Bad Days Are Sometimes the Best Days

And nine other lessons I've learned from my small group.
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Two years ago when I met with my new small group for the first time, I was so reluctant. I didn't know if I could ever find the sense of belonging and spiritual family I had enjoyed with my previous group. But they welcomed my wife and me into their lives with arms wide open, and we soon became family. This group has not replaced my other group (nothing ever will), but it has become another circle of life, love, and learning.

I've learned a lot from them this past year. Here are a few things I think are well worth sharing:

  1. Laughter is the fuel of life. I can't tell you how many times I was going through a hard time with my wife, my kids or work, and I came to my small group with tanks empty. There were times when I was tired, sad, or pressured at work, and they just made me laugh—knee slapping, tear-producing laughter. From practical jokes to the ironies of life, I just love how we can take what we do seriously, but not take ourselves so seriously. There were so many times I drove home saying "I needed that!"
  2. I long to belong. I love being "in." I love being "a part." I love being "included." My group has consistently reminded me that this isn't only the needy, group-happy Brett, but a God-given desire, a divine calling, a pathway to a healthy, balanced and, yes, even a Purpose Driven Life.
  3. Pain is universal. It's just not always visible. When I've seen my group share their pain (as in hurts, struggles, temptations, etc.), it makes me want to share on a whole other level. We have had cancer, parent health problems, marital issues, teenager chaos, emotional brokenness, job transitions, children leaving home, surgeries, heart scares, financial fears, etc. And when we go below the water level of our hearts, there has been gold there for me. Why? Because it makes me feel I'm not alone.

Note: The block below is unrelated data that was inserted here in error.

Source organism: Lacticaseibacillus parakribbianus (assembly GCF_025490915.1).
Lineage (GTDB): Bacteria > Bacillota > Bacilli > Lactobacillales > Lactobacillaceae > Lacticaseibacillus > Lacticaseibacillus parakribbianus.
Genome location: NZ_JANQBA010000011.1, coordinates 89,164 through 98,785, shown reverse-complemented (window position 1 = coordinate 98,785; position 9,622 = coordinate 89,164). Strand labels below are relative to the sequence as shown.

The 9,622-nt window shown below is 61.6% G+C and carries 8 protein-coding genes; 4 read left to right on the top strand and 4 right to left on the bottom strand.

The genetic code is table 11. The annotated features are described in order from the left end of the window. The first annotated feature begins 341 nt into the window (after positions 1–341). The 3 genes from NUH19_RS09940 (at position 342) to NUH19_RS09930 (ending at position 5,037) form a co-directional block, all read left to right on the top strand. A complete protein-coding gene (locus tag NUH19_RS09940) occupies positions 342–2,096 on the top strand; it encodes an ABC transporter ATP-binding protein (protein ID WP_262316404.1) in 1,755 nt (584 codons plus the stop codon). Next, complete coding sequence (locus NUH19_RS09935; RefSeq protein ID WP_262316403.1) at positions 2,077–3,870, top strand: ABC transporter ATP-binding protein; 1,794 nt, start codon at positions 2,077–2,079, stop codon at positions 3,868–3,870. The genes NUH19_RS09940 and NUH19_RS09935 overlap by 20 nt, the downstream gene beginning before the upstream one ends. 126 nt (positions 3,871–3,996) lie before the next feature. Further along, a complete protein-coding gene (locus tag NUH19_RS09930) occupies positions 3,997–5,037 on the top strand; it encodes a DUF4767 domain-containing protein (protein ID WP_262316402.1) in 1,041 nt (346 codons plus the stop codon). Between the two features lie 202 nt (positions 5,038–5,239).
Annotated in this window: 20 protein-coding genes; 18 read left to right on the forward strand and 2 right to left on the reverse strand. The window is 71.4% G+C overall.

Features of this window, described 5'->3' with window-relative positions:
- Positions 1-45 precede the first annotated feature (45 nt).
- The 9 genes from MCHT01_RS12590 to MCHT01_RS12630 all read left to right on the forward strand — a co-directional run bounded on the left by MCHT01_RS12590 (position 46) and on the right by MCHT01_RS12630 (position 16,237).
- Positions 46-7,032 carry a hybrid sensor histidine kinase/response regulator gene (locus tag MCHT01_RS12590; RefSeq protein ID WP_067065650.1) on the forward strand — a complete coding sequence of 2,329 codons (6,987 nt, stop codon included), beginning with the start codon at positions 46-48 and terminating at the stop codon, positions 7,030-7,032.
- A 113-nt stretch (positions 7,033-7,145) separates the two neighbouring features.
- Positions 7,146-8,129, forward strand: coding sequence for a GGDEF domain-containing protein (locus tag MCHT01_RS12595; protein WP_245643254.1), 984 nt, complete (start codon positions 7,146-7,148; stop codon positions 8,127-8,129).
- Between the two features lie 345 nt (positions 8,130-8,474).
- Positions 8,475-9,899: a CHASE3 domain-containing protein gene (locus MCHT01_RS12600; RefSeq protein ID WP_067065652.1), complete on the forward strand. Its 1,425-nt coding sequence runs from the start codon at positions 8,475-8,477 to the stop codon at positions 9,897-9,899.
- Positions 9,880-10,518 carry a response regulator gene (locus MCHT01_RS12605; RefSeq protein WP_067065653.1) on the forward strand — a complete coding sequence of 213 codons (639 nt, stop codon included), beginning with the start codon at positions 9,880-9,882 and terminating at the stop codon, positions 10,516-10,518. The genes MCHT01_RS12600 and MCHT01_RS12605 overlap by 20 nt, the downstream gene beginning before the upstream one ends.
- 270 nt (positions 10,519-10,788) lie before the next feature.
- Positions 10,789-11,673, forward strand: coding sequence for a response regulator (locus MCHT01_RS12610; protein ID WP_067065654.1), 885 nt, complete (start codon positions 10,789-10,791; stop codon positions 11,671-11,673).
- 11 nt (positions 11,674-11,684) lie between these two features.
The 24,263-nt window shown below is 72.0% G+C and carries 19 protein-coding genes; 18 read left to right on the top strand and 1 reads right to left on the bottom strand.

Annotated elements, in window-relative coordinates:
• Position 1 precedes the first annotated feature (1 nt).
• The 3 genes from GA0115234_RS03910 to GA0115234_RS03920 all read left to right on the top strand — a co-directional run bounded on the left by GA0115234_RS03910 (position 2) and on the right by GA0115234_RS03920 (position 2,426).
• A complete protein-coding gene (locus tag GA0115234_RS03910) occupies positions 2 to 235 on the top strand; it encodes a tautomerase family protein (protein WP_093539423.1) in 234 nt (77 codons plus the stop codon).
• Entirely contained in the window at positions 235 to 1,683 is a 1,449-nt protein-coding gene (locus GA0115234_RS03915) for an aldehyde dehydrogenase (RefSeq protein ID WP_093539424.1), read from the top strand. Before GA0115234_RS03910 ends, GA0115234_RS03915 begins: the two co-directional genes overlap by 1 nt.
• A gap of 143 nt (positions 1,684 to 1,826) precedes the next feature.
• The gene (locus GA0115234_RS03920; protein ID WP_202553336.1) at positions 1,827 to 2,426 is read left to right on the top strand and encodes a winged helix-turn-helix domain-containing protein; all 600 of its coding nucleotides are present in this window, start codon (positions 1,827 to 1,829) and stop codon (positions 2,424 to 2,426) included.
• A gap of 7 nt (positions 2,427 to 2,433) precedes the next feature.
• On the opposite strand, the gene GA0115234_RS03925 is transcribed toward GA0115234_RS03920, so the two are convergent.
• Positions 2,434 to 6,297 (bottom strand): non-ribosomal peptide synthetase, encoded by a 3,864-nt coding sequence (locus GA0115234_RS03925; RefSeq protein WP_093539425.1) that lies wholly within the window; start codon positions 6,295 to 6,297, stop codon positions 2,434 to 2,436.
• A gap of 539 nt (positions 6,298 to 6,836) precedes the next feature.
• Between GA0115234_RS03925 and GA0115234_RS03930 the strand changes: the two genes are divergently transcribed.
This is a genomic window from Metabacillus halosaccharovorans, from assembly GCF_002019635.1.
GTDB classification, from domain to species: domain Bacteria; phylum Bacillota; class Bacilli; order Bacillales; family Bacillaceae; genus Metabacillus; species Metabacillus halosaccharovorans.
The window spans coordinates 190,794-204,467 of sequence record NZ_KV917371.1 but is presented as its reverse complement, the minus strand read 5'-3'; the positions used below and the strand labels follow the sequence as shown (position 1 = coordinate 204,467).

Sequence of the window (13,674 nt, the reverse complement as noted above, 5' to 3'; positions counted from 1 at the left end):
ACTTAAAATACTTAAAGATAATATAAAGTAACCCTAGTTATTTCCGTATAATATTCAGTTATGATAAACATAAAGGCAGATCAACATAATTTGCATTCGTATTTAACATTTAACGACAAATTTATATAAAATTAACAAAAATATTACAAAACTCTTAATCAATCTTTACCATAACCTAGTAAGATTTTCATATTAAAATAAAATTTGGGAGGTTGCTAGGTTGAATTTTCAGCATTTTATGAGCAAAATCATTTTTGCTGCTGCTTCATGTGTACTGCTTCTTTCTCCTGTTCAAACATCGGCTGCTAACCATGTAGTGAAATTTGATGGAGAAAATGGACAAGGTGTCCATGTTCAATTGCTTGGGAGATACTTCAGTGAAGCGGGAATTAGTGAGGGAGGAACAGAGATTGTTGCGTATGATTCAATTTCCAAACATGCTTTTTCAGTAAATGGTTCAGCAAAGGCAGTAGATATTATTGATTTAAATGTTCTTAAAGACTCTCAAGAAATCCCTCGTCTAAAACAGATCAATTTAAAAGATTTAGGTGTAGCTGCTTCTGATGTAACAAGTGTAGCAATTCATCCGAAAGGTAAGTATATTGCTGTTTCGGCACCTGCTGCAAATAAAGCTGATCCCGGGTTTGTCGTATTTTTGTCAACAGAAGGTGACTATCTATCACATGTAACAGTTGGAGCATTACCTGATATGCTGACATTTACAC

4. I am a beginner when it comes to listening. I am realizing anew how much I talk—many times out of insecurity—wanting to fill the space with words. My group has helped me see this and is showing me how I can learn and grow as I simply listen more. The best part about this reminder is that I can hear more of what God is saying through them.
  5. Sometimes the best curriculum is the curriculum of life. I used to feel guilty about not doing a big, long Bible study each week, especially with all the teachers and Bible scholars in the group. But I have discovered again that as the Word became flesh in Christ, so it does in them—through their hands, feet, hearts and hope poured out for Christ to me.
  6. Confession is the primary pathway to community. As John Powell once said in his classic book, Why Am I Afraid to Tell You Who I Am?, "If I tell you who I am and you don't like me, I will be alone!" But my group has not done this to either my wife or me. When we told them we were struggling with going to church this past year, they accepted us. When we said we didn't want to come to group one evening, we're having marriage problems, or we were hurting beyond reason, or we didn't want to read the Bible (the list goes on and on), they embraced us, making it safer to show up more and more. What a gift! The Bible verse, "Confess your sins to one another and you will be healed," became real to us.
  7. Everyone has something to teach me. The childhood loss of one serves as comfort for me and others today. Cancer in one serves to support cancer in another. Intimacy of one grew intimacy in another. Now I just look to see who and where I am "triggered" today in order to see the potential of a "teacher" tomorrow. Sometimes one person in the group has made me mad, another sad, and both have grown to be gifts to me.
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